Feeling better, my appetite returned, I decide I just might take her up on her offer some day.  So the two of us exchange names, and I apologize again and tell her it's a lovely picnic, and how delicious all the food is.  She tells me that's because everyone brings something, and it's almost an unspoken contest each year to see who brings the best.  And all the while we are chit-chatting,  Al is quietly clearing away his plate and mine.  He throws them into a nearby trash can, tells the nice lady to have a nice day, and leaves.  To me, over his shoulder, he says, “See you down at the other shelter, Mary.  No hurry, Honey.  Take your time.”  (So now it's okay for me to take my time?)

  When I finally join the township group, I see that Al, seated at table with a plateful of 

barbecued chicken and a can of beer in front of him, is holding court, telling our story.  Everyone seated

around him is laughing. 

“So!” one of them says as I slip into the seat Al has saved for me, “Are you coming to check 

out our food now, Mary?  Didn't you read the invitation?  It has right on it in black and white, that the 

picnic this year is in Shelter Number Two.”

“Really!” I say, and give him the sweetest smile I know how to smile.  “Obviously, Al and I 

missed that tiny detail.”

There follows more teasing, and Al and I do our share in rebuttal.  How good it is to be with them all, and in the place at last where we're invited to be.

Much later, as we get up to leave, from one of the back tables, I hear, “Hey, Kinsels!  What's 

your rush?  The party's still young.”

“We have to hurry home and get the car,” I say.  “We want to ride around Sharpsburg and see if there's another picnic we can crash.”

Wednesday, May 20, 2009

On Route 28 Approaching Town

From East Ohio Street in driving rain

Downtown Pittsburgh emerges

Huddled under blanket of black,

Its skyscrapers, lit by stray sunlight ray.

For one bewitched instant,

The sparkling fabled Land of Oz. 

From behind Gulf's golden tower 

Koppers Building's dome,

A multi-carat diamond

Blinking with uncanny light.

Then the clouds rearrange.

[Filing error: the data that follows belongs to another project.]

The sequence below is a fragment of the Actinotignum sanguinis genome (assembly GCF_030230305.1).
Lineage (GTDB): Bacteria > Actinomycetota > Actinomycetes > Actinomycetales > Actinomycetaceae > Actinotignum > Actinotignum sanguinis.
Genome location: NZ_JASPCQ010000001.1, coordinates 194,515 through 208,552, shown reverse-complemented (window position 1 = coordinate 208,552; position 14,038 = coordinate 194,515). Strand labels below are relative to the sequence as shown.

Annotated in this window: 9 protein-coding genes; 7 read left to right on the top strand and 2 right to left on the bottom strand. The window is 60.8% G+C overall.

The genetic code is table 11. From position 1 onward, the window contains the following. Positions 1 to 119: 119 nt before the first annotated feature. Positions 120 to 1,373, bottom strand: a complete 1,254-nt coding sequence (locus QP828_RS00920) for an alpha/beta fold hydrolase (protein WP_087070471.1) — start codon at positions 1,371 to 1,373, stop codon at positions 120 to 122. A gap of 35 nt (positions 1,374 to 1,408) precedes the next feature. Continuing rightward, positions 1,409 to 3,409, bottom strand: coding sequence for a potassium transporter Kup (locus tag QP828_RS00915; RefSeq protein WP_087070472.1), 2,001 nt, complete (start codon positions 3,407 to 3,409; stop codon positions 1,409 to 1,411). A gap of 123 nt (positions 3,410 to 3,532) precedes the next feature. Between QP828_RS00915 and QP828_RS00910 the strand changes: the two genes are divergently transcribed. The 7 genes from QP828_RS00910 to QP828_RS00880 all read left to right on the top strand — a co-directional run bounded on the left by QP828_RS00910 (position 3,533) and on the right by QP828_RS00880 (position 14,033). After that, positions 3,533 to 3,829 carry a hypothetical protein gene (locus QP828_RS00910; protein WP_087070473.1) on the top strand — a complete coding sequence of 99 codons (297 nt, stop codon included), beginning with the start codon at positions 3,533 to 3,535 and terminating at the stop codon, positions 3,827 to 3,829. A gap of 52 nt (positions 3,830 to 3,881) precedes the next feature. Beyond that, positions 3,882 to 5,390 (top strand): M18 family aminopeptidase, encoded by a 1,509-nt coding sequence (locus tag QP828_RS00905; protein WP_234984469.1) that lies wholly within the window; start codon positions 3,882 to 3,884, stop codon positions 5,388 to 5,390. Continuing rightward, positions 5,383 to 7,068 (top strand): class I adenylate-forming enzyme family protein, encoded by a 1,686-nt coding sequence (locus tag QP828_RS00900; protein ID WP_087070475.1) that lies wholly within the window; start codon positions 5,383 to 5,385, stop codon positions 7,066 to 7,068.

Magic steals away

And leaves behind

Nothing but the gray of day.

Monday, May 4, 2009

An Evening With Giovanni

Sometimes, just before awakening fully, or perhaps in an idle, unprotected moment in the middle of my day, a longing sweeps over me to be back in that lovely land called Italy, whose beauty for me lies in her people.  I was lucky enough to have spent six months there when I was in my teens, and since then, no matter how often I revisit, I come home wanting more.  

Recently we were in Rome for five days, and when I think of that evening in Ristorante Giovanni on Via Marche, just off Via Veneto, I have to smile.  As I sat at table there, enjoying spoonful upon spoonful of tortellini in broth, my attention was riveted on the owner Giovanni, an elderly gentlemen with luxuriously full, snow-white hair.  There was something reminiscent about the way he circulated from table to table, greeting his customers as though they were honored guests in his home, exchanging a smile, a laugh, a word here and there with them.  At first I thought it was my own dear father he reminded me of, because my father similarly welcomed with true enjoyment all who frequented the small restaurant he had owned in Pittsburgh.  Yet, the more I watched Giovanni, the more I realized that he was familiar to me because, like my father, he was the quintessential Italian with a love affair for people.

As he approached our table, I abandoned my musing.  He must have heard me ordering in Italian, for he stood beside me now, and in his own tongue said, “But Signora, you are Italian, no?​​​

Continuing the conversation in Italian, I answered, “No, veramente sono americana, but my father came from Tuscany, from the province of Lucca.”

“Ah, Lucca!  Si, si!  I know it well,” he said.  “So tell me, then Signora, what lovely places did you visit today in Rome?”

“We visited il Vaticano.”

“And did you speak with il Papa?”

I looked for a hint of smile on his face, for the joke is that the average tourist doesn't rate seeing His Holiness, unless on a certain Sunday afternoon, such a tourist should be so fortunate as to be in a crowd of people in